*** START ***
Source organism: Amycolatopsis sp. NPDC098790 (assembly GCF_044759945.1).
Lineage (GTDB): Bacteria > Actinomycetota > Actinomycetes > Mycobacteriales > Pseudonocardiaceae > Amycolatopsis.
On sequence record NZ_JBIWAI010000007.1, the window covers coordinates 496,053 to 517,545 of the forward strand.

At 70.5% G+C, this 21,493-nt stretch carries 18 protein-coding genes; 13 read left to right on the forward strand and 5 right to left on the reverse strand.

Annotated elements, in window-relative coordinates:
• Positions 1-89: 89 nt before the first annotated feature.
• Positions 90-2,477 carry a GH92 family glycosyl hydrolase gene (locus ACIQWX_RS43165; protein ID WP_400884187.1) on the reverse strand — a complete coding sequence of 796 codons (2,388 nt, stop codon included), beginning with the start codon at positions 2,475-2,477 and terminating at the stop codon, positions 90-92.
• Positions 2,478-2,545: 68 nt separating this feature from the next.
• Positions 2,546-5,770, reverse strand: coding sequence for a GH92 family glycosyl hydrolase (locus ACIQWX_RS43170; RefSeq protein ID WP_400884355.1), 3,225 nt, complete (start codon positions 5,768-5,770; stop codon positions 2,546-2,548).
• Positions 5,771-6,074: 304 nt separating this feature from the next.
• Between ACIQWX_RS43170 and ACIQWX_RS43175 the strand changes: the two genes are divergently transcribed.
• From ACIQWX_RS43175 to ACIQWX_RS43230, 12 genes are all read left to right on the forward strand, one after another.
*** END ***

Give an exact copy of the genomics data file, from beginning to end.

Source organism: Amycolatopsis sp. NPDC098790 (assembly GCF_044759945.1).
Lineage (GTDB): Bacteria > Actinomycetota > Actinomycetes > Mycobacteriales > Pseudonocardiaceae > Amycolatopsis.
On sequence record NZ_JBIWAI010000007.1, the window covers coordinates 496,053 to 517,545 of the forward strand.

At 70.5% G+C, this 21,493-nt stretch carries 18 protein-coding genes; 13 read left to right on the forward strand and 5 right to left on the reverse strand.

Annotated elements, in window-relative coordinates:
• Positions 1-89: 89 nt before the first annotated feature.
• Positions 90-2,477 carry a GH92 family glycosyl hydrolase gene (locus ACIQWX_RS43165; protein ID WP_400884187.1) on the reverse strand — a complete coding sequence of 796 codons (2,388 nt, stop codon included), beginning with the start codon at positions 2,475-2,477 and terminating at the stop codon, positions 90-92.
• Positions 2,478-2,545: 68 nt separating this feature from the next.
• Positions 2,546-5,770, reverse strand: coding sequence for a GH92 family glycosyl hydrolase (locus ACIQWX_RS43170; RefSeq protein ID WP_400884355.1), 3,225 nt, complete (start codon positions 5,768-5,770; stop codon positions 2,546-2,548).
• Positions 5,771-6,074: 304 nt separating this feature from the next.
• Between ACIQWX_RS43170 and ACIQWX_RS43175 the strand changes: the two genes are divergently transcribed.
• From ACIQWX_RS43175 to ACIQWX_RS43230, 12 genes are all read left to right on the forward strand, one after another.